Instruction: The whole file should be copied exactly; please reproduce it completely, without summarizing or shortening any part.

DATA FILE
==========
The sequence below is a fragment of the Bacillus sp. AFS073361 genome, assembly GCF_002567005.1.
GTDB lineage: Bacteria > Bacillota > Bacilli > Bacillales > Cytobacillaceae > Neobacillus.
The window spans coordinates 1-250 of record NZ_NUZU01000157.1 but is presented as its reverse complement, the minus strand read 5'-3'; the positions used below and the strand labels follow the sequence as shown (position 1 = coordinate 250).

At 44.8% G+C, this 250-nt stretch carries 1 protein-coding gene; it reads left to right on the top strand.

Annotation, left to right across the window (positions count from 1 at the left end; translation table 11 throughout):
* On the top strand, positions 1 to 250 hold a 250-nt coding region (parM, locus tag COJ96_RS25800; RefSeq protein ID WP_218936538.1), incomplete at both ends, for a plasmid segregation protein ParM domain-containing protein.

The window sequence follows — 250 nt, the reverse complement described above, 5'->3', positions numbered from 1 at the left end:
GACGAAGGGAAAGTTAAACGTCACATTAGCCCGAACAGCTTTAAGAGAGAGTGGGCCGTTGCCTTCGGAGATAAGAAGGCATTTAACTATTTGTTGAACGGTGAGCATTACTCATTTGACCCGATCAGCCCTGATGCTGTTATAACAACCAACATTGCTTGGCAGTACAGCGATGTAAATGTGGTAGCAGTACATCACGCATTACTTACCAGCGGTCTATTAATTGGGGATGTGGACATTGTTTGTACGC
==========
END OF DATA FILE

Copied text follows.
The sequence below is a fragment of the Bacillus sp. AFS073361 genome, assembly GCF_002567005.1.
GTDB lineage: Bacteria > Bacillota > Bacilli > Bacillales > Cytobacillaceae > Neobacillus.
The window spans coordinates 1-250 of record NZ_NUZU01000157.1 but is presented as its reverse complement, the minus strand read 5'-3'; the positions used below and the strand labels follow the sequence as shown (position 1 = coordinate 250).

At 44.8% G+C, this 250-nt stretch carries 1 protein-coding gene; it reads left to right on the top strand.

Annotation, left to right across the window (positions count from 1 at the left end; translation table 11 throughout):
* On the top strand, positions 1 to 250 hold a 250-nt coding region (parM, locus tag COJ96_RS25800; RefSeq protein ID WP_218936538.1), incomplete at both ends, for a plasmid segregation protein ParM domain-containing protein.

The window sequence follows — 250 nt, the reverse complement described above, 5'->3', positions numbered from 1 at the left end:
GACGAAGGGAAAGTTAAACGTCACATTAGCCCGAACAGCTTTAAGAGAGAGTGGGCCGTTGCCTTCGGAGATAAGAAGGCATTTAACTATTTGTTGAACGGTGAGCATTACTCATTTGACCCGATCAGCCCTGATGCTGTTATAACAACCAACATTGCTTGGCAGTACAGCGATGTAAATGTGGTAGCAGTACATCACGCATTACTTACCAGCGGTCTATTAATTGGGGATGTGGACATTGTTTGTACGC